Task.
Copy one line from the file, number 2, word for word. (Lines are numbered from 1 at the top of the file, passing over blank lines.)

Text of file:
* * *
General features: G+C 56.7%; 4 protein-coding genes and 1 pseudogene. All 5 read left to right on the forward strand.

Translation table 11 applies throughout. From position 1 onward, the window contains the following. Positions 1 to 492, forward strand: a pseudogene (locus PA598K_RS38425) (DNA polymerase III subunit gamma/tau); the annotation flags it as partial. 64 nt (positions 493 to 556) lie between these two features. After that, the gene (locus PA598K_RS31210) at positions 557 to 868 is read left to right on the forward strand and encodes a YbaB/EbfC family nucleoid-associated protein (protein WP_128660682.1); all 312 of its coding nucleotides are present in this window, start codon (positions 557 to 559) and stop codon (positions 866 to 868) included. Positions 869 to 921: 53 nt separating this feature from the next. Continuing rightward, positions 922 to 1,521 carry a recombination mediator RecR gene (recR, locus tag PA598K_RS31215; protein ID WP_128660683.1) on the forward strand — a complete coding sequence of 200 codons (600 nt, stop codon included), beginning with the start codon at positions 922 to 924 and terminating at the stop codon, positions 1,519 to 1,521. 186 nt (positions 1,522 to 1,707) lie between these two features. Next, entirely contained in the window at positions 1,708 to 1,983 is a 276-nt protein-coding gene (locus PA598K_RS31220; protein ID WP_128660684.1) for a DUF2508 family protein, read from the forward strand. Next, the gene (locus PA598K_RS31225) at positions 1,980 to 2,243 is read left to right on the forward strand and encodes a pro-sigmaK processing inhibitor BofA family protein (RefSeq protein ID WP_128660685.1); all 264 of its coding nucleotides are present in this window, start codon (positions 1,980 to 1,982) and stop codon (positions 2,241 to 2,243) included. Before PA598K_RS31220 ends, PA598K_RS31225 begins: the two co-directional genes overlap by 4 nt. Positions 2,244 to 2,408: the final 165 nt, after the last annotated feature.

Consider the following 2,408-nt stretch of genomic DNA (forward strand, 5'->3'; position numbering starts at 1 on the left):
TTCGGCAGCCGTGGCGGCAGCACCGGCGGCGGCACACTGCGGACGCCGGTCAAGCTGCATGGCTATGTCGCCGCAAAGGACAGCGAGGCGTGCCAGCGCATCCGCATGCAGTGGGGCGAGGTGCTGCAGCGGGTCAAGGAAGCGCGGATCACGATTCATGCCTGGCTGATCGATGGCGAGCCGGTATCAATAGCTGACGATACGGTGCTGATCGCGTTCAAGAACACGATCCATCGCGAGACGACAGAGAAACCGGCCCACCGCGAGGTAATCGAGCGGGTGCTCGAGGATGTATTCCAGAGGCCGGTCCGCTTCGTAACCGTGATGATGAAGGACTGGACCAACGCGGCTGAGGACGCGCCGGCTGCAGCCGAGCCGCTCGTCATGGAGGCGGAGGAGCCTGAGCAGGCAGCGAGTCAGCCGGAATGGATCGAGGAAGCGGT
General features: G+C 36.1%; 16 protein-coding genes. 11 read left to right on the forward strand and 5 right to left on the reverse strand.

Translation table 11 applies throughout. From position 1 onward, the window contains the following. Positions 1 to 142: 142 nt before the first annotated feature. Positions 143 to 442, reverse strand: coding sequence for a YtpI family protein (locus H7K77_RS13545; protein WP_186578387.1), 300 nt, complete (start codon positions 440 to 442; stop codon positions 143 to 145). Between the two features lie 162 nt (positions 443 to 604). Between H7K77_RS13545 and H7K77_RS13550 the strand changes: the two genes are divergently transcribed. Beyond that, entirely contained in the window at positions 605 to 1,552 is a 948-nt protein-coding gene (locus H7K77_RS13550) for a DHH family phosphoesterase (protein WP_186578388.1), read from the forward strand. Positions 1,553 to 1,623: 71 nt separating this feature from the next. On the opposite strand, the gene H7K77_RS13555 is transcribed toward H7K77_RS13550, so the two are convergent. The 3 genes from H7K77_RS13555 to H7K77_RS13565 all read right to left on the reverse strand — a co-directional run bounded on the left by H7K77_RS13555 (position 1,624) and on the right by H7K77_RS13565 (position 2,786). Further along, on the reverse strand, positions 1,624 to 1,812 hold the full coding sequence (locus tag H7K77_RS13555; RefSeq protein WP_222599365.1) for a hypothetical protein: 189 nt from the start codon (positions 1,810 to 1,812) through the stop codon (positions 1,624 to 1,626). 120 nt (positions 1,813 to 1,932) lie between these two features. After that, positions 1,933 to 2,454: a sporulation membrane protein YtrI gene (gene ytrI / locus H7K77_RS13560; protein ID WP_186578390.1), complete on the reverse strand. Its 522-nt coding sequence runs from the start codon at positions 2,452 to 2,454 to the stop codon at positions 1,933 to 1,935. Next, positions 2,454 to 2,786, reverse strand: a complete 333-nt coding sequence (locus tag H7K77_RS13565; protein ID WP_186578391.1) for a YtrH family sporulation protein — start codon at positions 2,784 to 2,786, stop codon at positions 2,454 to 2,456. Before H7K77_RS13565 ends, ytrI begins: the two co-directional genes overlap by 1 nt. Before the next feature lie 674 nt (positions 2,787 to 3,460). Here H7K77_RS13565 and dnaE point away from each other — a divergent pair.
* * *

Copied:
Translation table 11 applies throughout. From position 1 onward, the window contains the following. Positions 1 to 492, forward strand: a pseudogene (locus PA598K_RS38425) (DNA polymerase III subunit gamma/tau); the annotation flags it as partial. 64 nt (positions 493 to 556) lie between these two features. After that, the gene (locus PA598K_RS31210) at positions 557 to 868 is read left to right on the forward strand and encodes a YbaB/EbfC family nucleoid-associated protein (protein WP_128660682.1); all 312 of its coding nucleotides are present in this window, start codon (positions 557 to 559) and stop codon (positions 866 to 868) included. Positions 869 to 921: 53 nt separating this feature from the next. Continuing rightward, positions 922 to 1,521 carry a recombination mediator RecR gene (recR, locus tag PA598K_RS31215; protein ID WP_128660683.1) on the forward strand — a complete coding sequence of 200 codons (600 nt, stop codon included), beginning with the start codon at positions 922 to 924 and terminating at the stop codon, positions 1,519 to 1,521. 186 nt (positions 1,522 to 1,707) lie between these two features. Next, entirely contained in the window at positions 1,708 to 1,983 is a 276-nt protein-coding gene (locus PA598K_RS31220; protein ID WP_128660684.1) for a DUF2508 family protein, read from the forward strand. Next, the gene (locus PA598K_RS31225) at positions 1,980 to 2,243 is read left to right on the forward strand and encodes a pro-sigmaK processing inhibitor BofA family protein (RefSeq protein ID WP_128660685.1); all 264 of its coding nucleotides are present in this window, start codon (positions 1,980 to 1,982) and stop codon (positions 2,241 to 2,243) included. Before PA598K_RS31220 ends, PA598K_RS31225 begins: the two co-directional genes overlap by 4 nt. Positions 2,244 to 2,408: the final 165 nt, after the last annotated feature.